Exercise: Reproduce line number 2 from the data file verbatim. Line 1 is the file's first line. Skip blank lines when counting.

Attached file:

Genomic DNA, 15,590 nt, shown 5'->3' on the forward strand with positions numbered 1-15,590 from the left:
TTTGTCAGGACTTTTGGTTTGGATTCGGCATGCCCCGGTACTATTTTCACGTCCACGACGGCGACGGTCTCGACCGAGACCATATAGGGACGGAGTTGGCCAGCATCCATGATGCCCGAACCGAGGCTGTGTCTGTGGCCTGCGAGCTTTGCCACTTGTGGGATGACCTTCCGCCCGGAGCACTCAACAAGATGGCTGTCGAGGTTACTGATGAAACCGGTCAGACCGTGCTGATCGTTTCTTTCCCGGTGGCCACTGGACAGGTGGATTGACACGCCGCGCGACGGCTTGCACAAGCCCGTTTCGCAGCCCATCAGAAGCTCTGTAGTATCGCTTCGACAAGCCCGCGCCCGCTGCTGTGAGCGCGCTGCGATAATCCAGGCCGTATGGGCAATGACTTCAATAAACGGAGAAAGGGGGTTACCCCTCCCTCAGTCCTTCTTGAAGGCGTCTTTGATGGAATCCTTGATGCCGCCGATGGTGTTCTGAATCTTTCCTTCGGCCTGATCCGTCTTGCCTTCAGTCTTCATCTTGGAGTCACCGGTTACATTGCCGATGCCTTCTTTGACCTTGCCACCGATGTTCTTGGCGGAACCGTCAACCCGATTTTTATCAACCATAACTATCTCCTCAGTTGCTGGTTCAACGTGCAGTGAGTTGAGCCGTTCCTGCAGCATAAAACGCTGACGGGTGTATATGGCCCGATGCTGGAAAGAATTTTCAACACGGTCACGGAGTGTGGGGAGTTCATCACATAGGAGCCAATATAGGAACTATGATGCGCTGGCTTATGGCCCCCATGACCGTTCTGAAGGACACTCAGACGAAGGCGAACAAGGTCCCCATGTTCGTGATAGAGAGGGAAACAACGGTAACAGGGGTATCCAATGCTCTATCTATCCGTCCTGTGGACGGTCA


TTTGTCAGGACTTTTGGTTTGGATTCGGCATGCCCCGGTACTATTTTCACGTCCACGACGGCGACGGTCTCGACCGAGACCATATAGGGACGGAGTTGGCCAGCATCCATGATGCCCGAACCGAGGCTGTGTCTGTGGCCTGCGAGCTTTGCCACTTGTGGGATGACCTTCCGCCCGGAGCACTCAACAAGATGGCTGTCGAGGTTACTGATGAAACCGGTCAGACCGTGCTGATCGTTTCTTTCCCGGTGGCCACTGGACAGGTGGATTGACACGCCGCGCGACGGCTTGCACAAGCCCGTTTCGCAGCCCATCAGAAGCTCTGTAGTATCGCTTCGACAAGCCCGCGCCCGCTGCTGTGAGCGCGCTGCGATAATCCAGGCCGTATGGGCAATGACTTCAATAAACGGAGAAAGGGGGTTACCCCTCCCTCAGTCCTTCTTGAAGGCGTCTTTGATGGAATCCTTGATGCCGCCGATGGTGTTCTGAATCTTTCCTTCGGCCTGATCCGTCTTGCCTTCAGTCTTCATCTTGGAGTCACCGGTTACATTGCCGATGCCTTCTTTGACCTTGCCACCGATGTTCTTGGCGGAACCGTCAACCCGATTTTTATCAACCATAACTATCTCCTCAGTTGCTGGTTCAACGTGCAGTGAGTTGAGCCGTTCCTGCAGCATAAAACGCTGACGGGTGTATATGGCCCGATGCTGGAAAGAATTTTCAACACGGTCACGGAGTGTGGGGAGTTCATCACATAGGAGCCAATATAGGAACTATGATGCGCTGGCTTATGGCCCCCATGACCGTTCTGAAGGACACTCAGACGAAGGCGAACAAGGTCCCCATGTTCGTGATAGAGAGGGAAACAACGGTAACAGGGGTATCCAATGCTCTATCTATCCGTCCTGTGGACGGTCA